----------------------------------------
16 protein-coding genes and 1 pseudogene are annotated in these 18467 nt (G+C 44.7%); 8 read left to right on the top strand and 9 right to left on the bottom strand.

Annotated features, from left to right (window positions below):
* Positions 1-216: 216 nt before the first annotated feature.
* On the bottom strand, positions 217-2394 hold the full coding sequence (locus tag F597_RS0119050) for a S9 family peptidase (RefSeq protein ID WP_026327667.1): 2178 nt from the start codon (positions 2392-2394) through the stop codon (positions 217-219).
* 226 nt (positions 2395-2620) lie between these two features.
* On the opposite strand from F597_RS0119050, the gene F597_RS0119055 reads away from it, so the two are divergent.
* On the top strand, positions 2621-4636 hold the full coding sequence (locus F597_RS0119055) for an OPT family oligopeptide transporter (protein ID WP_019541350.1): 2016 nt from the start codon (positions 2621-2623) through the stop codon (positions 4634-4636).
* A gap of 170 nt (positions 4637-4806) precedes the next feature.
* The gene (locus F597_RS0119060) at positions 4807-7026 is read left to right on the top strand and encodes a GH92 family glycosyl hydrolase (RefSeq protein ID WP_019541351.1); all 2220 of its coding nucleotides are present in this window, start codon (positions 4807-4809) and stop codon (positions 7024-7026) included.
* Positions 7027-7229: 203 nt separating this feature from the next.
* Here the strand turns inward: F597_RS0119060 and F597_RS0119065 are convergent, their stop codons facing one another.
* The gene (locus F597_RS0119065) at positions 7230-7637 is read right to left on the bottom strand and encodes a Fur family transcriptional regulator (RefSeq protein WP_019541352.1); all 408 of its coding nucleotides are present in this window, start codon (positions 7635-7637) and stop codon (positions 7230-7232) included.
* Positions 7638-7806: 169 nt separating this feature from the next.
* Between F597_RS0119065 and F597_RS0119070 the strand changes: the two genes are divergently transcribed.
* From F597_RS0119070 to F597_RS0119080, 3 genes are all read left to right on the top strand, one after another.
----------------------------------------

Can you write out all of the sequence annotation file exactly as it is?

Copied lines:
16 protein-coding genes and 1 pseudogene are annotated in these 18467 nt (G+C 44.7%); 8 read left to right on the top strand and 9 right to left on the bottom strand.

Annotated features, from left to right (window positions below):
* Positions 1-216: 216 nt before the first annotated feature.
* On the bottom strand, positions 217-2394 hold the full coding sequence (locus tag F597_RS0119050) for a S9 family peptidase (RefSeq protein ID WP_026327667.1): 2178 nt from the start codon (positions 2392-2394) through the stop codon (positions 217-219).
* 226 nt (positions 2395-2620) lie between these two features.
* On the opposite strand from F597_RS0119050, the gene F597_RS0119055 reads away from it, so the two are divergent.
* On the top strand, positions 2621-4636 hold the full coding sequence (locus F597_RS0119055) for an OPT family oligopeptide transporter (protein ID WP_019541350.1): 2016 nt from the start codon (positions 2621-2623) through the stop codon (positions 4634-4636).
* A gap of 170 nt (positions 4637-4806) precedes the next feature.
* The gene (locus F597_RS0119060) at positions 4807-7026 is read left to right on the top strand and encodes a GH92 family glycosyl hydrolase (RefSeq protein ID WP_019541351.1); all 2220 of its coding nucleotides are present in this window, start codon (positions 4807-4809) and stop codon (positions 7024-7026) included.
* Positions 7027-7229: 203 nt separating this feature from the next.
* Here the strand turns inward: F597_RS0119060 and F597_RS0119065 are convergent, their stop codons facing one another.
* The gene (locus F597_RS0119065) at positions 7230-7637 is read right to left on the bottom strand and encodes a Fur family transcriptional regulator (RefSeq protein WP_019541352.1); all 408 of its coding nucleotides are present in this window, start codon (positions 7635-7637) and stop codon (positions 7230-7232) included.
* Positions 7638-7806: 169 nt separating this feature from the next.
* Between F597_RS0119065 and F597_RS0119070 the strand changes: the two genes are divergently transcribed.
* From F597_RS0119070 to F597_RS0119080, 3 genes are all read left to right on the top strand, one after another.